Early Islamic Art

One of the first efforts in my course on Islamic art and architecture is to convince the students that figurative art is not prohibited in Islam. I make them chant “at some times, in some regions, and in some contexts figurative art was prohibited.” Maybe it sinks in.

One of the most luscious examples of early wall painting has recently been restored – the walls and ceilings of a fortress-palace from the early 8th century, Qusayr’Amra. Go look!

The Roman Empire didn’t fall. But how do you teach students that?

The historical model of Decline and Fall lives. Of course, it’s an endless problem in the historiography — we learn new things that confirm or undermine old things (especially from archaeology), scholarly fashions change, and people still keep writing books. There was some discussion at Marginal Revolution¬†yesterday that reminded me of something I’m doing this fall in Art and Architecture of the First Christian Millennium* (ARTH 270).

Most of the students in this course will be majors in art history, studio art, or architectural studies, with a sprinkling of other humanities; they typically don’t have a very strong background in European history. I think most of them are sure that the Roman Empire fell, and I bet that a majority believe in barbarian invasions as the cause of that fall. I’m also fairly sure that they believe that this process was fairly swift (that’s what fall implies – an event). Whether they know anything about decline I am much less certain. The last time I polled folks in this course (3 years ago?) almost no one knew who Gibbon was or the title of his book. Me, I prefer changed slowly into two different things, one centered on Constantinople and one without a coherent center, but decline will do in a pinch.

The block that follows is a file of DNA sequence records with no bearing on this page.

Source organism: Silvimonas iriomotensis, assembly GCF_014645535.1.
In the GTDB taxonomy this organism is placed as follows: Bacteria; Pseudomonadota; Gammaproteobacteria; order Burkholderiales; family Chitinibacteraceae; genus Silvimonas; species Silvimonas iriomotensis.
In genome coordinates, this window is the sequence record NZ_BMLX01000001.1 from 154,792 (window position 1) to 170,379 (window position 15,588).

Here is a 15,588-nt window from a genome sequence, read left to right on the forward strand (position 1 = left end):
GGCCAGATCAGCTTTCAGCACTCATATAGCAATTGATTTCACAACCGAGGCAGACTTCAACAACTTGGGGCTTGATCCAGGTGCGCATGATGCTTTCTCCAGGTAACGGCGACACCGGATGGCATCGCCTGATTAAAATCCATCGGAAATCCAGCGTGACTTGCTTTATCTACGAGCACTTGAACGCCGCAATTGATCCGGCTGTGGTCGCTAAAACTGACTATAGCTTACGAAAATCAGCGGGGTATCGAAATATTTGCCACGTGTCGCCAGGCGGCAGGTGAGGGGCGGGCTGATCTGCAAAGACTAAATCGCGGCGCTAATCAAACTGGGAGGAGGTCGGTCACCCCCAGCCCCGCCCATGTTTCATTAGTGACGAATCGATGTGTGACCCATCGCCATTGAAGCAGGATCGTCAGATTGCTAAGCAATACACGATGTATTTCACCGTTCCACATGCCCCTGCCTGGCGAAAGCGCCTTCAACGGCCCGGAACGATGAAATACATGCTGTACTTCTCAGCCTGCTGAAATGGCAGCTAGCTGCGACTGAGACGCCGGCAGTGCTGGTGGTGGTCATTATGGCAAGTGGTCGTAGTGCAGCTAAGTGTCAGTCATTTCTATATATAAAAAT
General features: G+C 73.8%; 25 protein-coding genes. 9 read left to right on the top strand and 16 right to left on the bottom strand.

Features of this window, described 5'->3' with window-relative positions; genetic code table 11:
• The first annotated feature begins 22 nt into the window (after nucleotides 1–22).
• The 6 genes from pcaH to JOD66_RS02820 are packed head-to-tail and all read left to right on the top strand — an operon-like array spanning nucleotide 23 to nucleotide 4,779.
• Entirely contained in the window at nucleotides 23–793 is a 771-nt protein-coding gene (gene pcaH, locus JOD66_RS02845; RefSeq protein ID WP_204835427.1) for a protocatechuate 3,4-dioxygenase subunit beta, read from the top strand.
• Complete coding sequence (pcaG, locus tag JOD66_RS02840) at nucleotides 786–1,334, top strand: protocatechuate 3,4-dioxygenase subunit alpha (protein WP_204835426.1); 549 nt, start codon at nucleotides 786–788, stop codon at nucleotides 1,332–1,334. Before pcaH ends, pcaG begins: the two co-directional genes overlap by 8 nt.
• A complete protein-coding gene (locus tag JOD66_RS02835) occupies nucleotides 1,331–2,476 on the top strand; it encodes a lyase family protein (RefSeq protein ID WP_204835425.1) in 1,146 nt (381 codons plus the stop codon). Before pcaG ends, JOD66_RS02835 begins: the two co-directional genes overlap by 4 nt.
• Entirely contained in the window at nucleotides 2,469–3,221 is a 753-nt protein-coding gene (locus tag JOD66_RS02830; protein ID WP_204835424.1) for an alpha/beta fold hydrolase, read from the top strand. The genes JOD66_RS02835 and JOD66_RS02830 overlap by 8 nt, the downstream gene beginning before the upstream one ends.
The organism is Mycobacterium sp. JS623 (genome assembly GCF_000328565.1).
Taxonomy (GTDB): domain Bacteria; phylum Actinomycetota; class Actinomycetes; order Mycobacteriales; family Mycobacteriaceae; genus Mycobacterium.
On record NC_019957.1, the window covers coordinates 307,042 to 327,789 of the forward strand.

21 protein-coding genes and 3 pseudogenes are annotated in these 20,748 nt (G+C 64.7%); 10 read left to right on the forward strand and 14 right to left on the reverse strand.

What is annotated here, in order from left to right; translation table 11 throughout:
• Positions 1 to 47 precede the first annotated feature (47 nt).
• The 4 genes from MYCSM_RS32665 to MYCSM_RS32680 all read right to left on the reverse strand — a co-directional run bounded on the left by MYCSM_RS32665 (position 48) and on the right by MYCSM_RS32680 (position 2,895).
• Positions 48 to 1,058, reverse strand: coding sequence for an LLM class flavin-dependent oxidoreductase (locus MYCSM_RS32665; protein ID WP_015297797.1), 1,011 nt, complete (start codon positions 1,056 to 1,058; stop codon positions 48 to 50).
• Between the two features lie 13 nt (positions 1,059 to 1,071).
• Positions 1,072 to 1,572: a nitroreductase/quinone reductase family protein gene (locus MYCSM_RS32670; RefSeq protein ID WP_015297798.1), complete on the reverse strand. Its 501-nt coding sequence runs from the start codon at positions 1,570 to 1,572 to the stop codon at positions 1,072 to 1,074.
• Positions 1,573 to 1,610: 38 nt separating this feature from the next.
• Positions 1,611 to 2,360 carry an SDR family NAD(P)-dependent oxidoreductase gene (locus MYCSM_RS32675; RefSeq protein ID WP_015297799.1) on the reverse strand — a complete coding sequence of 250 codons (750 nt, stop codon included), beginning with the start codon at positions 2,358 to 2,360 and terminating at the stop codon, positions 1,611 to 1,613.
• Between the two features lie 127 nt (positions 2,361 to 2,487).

So, I’ve tried using a history textbook as a supplement: Roger Collins’ Early Medieval Europe, 300-1000. It’s pretty good and it’s not unreadable – but it’s way too long for a resource book.

This year I’m using a popular history: William Rosen’s Justinian’s Flea: The First Great Plague and the End of the Roman Empire. I think this will have a number of advantages. It’s a third of the price of Collins, and available for Kindle and on Audible! Though the main focus is fairly narrow (early 6th Century), Rosen provides lots of background, and tells it in a fairly orthodox fashion that I won’t have to correct much. The comparative angle – Rosen is interested in how China was like and unlike the Roman and Persian Empires – is interesting. The most difficult part will be getting the students not to adopt Rosen’s fairly deterministic story — bubonic plague enabled the rise of Islam — but I’ll do my best.

Best of all, I think it’s a fairly good introduction to the later Empire in the West before its decline and to how the Empire in the East held on.

We’ll see – every iteration is a new adventure!

*Unfortunately, I created that course at a time when we were going in for evocative course titles. I’d be better off with Early Medieval Art & Architecture, but that would involve filling out paperwork.


Zombie Error – Islam Forbids Depictions of Muhammad.

I hope that alumni/ae of Art 249 groan when they read this in the New York Times:

Islam forbids even respectful depictions of Muhammad, to avoid idolatry.

As they learn to say in that class, some schools of Islam in some periods forbid depictions of Muhammad. Because otherwise, why is it that we have depictions of Muhammad in art created by and for Muslims? Go here to see my quick list of 10 of these in the HWS image collection – and we’re not a big university and I only teach Islamic Art and Architecture (Art 249) every once in awhile.

All Saints Day – cutting the head off a Zombie Error.

Someone offered me a platform and I’m gonna say something!
The Colleges’ organist runs a monthly event at the Chapel called “Music, Meditation and Munchies.” She usually plays a selection of seasonally appropriate organ music (occasionally there are other musicians), someone (usually a faculty member) offers a brief reflection, and there are treats. Today is All Saints Day and here’s what she’s playing (subject to last minute timing revisions):
Jean Langlais–Prelude for a Saints Day
Clarence Dickinson–Joy of the Redeemed (based on O Quanta Qualia)
John Weaver–Sine Nomine (which intertwines the hymn For all the Saints with “When the Saints Go Marching In”)
I’m giving the meditation. Mainly I’m showing resurrection, judgment, and entry into Heaven scenes from the tympanum sculpture at Autun, France, and the van der Weyden’s Beaune Altarpiece.